EU agricultural policy and health: Some historical and contemporary issues

23-10-2020

This paper examines the links between agriculture and health in the EU. Following an explanation of the links between agriculture, nutrition and diet, a chronology of some of the key studies and developments in this field is provided. This begins with an examination of efforts in the early 1970s to address high rates of cardiovascular disease before moving onto more recent assessments of the role of the EU's common agricultural policy in relation to nutrition-related public health matters, and the ...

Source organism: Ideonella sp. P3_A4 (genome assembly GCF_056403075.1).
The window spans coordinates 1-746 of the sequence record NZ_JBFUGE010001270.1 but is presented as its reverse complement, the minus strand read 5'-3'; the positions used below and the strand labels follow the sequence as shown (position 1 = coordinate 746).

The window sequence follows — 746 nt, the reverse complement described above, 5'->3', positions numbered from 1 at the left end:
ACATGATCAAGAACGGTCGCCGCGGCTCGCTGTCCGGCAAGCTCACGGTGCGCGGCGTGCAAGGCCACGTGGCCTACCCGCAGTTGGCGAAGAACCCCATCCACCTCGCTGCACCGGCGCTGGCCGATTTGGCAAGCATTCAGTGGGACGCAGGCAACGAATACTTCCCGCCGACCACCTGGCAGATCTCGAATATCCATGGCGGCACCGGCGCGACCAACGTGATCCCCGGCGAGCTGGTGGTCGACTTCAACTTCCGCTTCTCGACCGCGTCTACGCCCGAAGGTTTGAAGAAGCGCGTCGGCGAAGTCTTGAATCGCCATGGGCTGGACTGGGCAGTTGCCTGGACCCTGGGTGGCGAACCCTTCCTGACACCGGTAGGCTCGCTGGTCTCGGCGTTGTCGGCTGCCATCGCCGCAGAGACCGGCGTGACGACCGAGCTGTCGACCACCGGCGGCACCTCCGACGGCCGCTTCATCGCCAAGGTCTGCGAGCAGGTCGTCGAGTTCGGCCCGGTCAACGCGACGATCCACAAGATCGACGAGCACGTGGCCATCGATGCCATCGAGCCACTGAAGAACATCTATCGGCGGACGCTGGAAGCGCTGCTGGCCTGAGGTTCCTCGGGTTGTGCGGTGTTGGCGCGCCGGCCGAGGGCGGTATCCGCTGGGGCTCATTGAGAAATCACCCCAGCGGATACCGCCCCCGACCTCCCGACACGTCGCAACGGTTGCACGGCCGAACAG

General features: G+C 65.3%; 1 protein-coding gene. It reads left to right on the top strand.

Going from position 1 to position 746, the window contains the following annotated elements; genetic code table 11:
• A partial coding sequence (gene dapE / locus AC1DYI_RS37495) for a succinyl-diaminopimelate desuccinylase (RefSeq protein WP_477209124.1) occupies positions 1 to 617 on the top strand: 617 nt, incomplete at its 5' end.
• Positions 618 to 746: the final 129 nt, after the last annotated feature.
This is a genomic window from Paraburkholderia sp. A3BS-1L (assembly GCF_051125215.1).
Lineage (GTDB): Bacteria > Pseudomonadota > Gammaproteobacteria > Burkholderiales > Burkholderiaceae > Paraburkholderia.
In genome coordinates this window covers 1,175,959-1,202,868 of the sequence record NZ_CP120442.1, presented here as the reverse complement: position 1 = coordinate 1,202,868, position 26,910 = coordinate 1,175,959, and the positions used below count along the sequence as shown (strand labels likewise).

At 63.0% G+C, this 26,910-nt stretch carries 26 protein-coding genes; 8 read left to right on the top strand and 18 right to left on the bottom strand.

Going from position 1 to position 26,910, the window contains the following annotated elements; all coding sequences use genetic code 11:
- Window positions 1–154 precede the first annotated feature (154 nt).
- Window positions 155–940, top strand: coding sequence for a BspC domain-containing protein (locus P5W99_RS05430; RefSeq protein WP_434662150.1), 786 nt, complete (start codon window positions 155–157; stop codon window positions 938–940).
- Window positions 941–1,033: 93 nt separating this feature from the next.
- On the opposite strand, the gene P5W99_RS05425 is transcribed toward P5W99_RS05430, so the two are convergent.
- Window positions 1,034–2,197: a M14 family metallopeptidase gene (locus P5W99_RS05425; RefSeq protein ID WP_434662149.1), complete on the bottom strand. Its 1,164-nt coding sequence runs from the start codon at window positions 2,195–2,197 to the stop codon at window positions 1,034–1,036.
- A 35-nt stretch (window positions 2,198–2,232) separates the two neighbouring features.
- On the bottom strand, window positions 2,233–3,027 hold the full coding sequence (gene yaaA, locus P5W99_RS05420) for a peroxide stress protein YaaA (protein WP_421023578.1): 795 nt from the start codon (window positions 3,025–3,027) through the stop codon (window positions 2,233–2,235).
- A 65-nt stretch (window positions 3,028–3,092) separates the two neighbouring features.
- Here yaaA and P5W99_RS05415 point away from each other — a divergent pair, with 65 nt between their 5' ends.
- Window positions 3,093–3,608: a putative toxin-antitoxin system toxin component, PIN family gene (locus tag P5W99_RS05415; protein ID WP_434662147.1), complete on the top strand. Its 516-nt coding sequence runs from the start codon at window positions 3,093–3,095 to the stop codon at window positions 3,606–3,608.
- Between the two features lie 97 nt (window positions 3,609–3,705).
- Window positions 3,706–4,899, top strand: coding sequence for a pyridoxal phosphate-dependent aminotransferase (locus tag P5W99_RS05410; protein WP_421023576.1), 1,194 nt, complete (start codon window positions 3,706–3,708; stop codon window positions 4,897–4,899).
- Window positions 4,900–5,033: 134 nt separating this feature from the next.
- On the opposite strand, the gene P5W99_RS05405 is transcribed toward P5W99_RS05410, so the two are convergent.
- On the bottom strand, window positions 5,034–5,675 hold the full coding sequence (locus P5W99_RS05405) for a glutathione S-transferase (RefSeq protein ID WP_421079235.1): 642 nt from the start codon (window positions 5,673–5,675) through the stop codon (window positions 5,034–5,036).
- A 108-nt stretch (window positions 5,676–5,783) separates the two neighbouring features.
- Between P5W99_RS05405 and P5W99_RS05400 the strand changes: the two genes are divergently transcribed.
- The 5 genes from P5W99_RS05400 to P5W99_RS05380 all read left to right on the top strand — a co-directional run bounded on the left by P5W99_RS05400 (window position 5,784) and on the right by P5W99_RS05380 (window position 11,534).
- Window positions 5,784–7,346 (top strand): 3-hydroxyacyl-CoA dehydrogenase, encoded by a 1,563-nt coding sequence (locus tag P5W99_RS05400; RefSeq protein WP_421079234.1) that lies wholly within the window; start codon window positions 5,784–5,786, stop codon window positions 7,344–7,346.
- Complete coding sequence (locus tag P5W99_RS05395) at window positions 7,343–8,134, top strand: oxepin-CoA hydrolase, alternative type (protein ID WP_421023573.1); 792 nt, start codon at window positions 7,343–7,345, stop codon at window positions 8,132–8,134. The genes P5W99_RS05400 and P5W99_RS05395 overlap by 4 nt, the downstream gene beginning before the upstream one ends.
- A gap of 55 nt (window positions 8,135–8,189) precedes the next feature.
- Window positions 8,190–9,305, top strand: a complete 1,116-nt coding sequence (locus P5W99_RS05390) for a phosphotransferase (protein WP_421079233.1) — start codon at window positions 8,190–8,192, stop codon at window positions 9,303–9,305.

This paper examines the links between agriculture and health in the EU. Following an explanation of the links between agriculture, nutrition and diet, a chronology of some of the key studies and developments in this field is provided. This begins with an examination of efforts in the early 1970s to address high rates of cardiovascular disease before moving onto more recent assessments of the role of the EU's common agricultural policy in relation to nutrition-related public health matters, and the extent to which the policy has influenced current dietary patterns. A brief overview is provided of the health status of EU citizens, including some key features and trends in EU health, diets and nutrition. The paper also takes account of the impact of the coronavirus pandemic, including its implications for health considerations across all policies. Drawing on the range of studies and commentaries consulted, the paper concludes with a number of ways in which agriculture and agricultural policies can address or have an impact on the EU's public health challenges.